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Metro numbers stabilize though revenue is down

  • Published in Local

metro logoMetro is behind in terms of the money that comes in from Metrorail and Metrobus fares, despite the increased cost of fares, because fewer people are riding the bus.

Metro Board Finance and Budget Committee chairman Michael Goldman, who represents Montgomery County, said the statistics in the report from staff to the committee this week might confuse riders.

“They had projected an increase in rail ridership in 2018 compared to 2017,” Goldman said. “That growth in rail ridership never materialized.”

Metro officials received less revenue from fares, including bus, rail and MetroAccess than expected.

Metrobus ridership is lower than in last fiscal year. “That’s not true for rail,” Goldman said. “Rail is roughly – compared to the same month[s] of 2017 – maybe stable or just down a percentage.”

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Metro mulls refund policy

  • Published in Local

metro logoWASHINGTON D.C. — A proposal to refund Metro passengers for late trains during rush hour moved one step closer to becoming a reality last Thursday after a Washington Metropolitan Area Transit Administration committee unanimously approved a plan that would refund passengers for trains that are late by 15 minutes or more during rush hour service. 

The unanimous recommendation by Metro’s Safety and Service Delivery Committee’s during its Jan. 11 meeting brings the plan one step closer to final approval, and needs only the full WMATA board's approval before going into effect, which WMATA General Manager Paul Wiedefeld said could happen as early as Jan. 26.

“We know we still need to earn back their confidence,” explained Assistant GM Lynn Bowersox.

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Metro cutting negative SmarTrip balances

  • Published in Local

WMATA metro logoStarting Monday, Jan. 8, Metro riders will no longer be permitted to have a negative balance on their SmarTrip cards after entering or leaving a station or bus with slightly less than the required fare.

WMATA Chief Financial Officer Dennis Anosike said that fare gates and bus fare boxes would stop allowing negative balances because the unpaid negative fares are costing Metro too much potential revenue. 

"In an environment where every dollar counts, we are taking a common sense approach to ensure that Metro is properly collecting the value of the transportation it provides to reduce the demand on Metro customers and the region for additional funding," Anosike said on Nov. 24.

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Metro union calls for increased police presence after bus driver’s recent assault

  • Published in Local

Metro union president press conference 9 1 17Metro Union Local 689 President Jackie Jeter asks Metro leadership to increase police presence on more bus routes Friday.   PHOTO BY KATHLEEN STUBBS  A Metro union president said she continues to call for more police officers on buses after a passenger threw a cup of urine on a bus driver.

Amalgamated Transit Union Local 689 President Jackie Jeter said she has been urgently requesting police officers on more Metro buses since she took a leadership position for the union 10 years ago.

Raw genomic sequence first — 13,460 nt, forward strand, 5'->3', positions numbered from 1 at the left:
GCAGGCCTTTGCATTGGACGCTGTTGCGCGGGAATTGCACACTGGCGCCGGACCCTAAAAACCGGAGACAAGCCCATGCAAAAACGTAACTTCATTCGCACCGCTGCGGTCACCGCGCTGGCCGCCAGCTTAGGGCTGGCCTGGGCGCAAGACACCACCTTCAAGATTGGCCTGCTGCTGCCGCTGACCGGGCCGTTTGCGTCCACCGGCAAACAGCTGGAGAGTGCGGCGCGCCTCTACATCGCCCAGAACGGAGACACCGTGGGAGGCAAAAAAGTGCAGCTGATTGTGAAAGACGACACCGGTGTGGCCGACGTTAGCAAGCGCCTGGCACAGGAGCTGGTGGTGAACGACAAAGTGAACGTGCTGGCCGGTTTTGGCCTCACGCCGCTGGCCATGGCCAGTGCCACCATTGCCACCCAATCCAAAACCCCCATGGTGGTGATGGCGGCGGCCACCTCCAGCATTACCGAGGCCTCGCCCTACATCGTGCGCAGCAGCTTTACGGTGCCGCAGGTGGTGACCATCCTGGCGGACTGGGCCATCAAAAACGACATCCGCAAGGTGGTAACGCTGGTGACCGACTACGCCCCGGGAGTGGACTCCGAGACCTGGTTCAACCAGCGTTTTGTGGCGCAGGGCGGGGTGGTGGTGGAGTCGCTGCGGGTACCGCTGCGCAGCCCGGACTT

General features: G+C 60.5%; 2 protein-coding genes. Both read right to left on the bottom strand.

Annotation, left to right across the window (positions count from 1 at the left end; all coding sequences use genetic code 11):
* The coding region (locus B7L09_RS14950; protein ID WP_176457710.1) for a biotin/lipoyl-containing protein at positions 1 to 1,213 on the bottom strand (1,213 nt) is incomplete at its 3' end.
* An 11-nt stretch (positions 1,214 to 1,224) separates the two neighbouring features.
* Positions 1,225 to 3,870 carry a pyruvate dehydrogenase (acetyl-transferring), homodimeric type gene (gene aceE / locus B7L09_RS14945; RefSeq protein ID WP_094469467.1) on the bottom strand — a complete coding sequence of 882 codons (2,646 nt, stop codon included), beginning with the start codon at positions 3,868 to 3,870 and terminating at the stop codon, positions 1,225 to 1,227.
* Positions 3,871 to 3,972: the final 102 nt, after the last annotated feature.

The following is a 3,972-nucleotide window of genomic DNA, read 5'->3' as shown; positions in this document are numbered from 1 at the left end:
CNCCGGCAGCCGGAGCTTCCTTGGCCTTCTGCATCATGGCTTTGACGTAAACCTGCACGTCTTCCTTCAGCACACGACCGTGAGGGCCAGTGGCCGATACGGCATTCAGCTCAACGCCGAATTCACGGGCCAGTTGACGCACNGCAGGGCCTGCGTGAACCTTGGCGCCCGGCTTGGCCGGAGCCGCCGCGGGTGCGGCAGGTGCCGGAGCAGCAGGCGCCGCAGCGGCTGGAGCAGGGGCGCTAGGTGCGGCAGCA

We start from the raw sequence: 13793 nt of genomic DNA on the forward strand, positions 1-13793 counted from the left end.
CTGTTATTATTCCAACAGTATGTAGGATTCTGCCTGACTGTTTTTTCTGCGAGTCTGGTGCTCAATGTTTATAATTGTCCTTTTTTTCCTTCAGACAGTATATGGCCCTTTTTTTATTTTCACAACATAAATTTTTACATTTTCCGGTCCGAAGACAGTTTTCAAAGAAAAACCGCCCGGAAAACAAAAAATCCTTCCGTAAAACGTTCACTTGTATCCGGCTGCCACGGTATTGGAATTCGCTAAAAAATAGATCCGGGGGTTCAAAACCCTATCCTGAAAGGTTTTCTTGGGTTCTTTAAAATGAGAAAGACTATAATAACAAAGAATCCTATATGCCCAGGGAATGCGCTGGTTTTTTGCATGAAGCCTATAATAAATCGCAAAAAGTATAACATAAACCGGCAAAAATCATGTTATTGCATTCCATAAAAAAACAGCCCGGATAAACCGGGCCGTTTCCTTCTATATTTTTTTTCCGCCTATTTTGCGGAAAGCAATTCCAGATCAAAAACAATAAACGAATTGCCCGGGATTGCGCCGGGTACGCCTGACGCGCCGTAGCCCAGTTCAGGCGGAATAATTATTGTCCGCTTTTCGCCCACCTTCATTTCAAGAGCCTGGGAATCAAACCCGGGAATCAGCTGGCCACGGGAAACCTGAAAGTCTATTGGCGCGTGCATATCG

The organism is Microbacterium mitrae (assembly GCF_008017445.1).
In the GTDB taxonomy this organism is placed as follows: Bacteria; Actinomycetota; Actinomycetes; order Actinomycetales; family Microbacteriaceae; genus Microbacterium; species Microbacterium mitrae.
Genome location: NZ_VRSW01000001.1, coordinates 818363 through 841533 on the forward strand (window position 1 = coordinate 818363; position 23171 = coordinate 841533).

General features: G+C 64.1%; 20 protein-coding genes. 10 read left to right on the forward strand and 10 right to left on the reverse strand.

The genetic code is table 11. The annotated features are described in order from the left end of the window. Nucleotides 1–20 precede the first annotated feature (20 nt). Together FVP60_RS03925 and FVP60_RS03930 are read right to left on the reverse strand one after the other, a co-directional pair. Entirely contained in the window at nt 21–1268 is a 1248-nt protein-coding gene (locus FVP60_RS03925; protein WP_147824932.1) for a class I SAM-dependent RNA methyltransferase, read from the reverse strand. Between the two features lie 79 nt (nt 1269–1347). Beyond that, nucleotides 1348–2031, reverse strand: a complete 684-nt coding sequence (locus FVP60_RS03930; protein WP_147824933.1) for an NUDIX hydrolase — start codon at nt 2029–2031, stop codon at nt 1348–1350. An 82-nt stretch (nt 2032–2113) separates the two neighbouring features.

She said during a press conference at Minnesota Avenue Station Friday at least one driver for the X2 bus route, on which the urine incident occurred a few days ago, requested a supervisor or police officer ride on board with them for protection. Jeter then said a male bus driver left Minnesota Avenue Station in tears early Friday after a supervisor ordered him to complete the route without the protection he requested.

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Local artist sees Metro riders as zombies

Eric Gordon Zombie 1Eric Gordon with one of his paintings. PHOTO BY MARK POETKER  

TAKOMA PARK – Local artist Eric Gordon said he sees a semblance of zombies, or what he likes to call “creeps,” in riders of the D.C. Metro and he sketches them when he uses public transit.

Gordon said he couldn’t take full credit for the idea of depicting riders as akin to zombies or creeps.

“I think that’s not my theory. It’s the morning, nine to five, daily grind, people going to their daily jobs,” said Gordon. “A lot of times people would much rather go to the beach or have a cup of tea, stay at home, do something like that.”

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Metro GM concedes problems but has hope

  • Published in Local

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WASHINGTON – Metro needs to focus more on maintenance of Metrorail and Metrobus and less on expanding them, according to the mass transit organization’s general manager.

After a few months on the job, Metro General Manager Paul Wiedefeld said he was concerned about instruction on the region’s largest commuter rail service.

“It’s much worse than I expected,” he said Monday at the National Press Club.

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Metro suspends weekend service

  • Published in Local

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WASHINGTON — Metro’s general manager announced at headquarters Thursday some services changes for rail, bus and MetroAccess for Friday and suspension of all services Saturday and Sunday until further notice.

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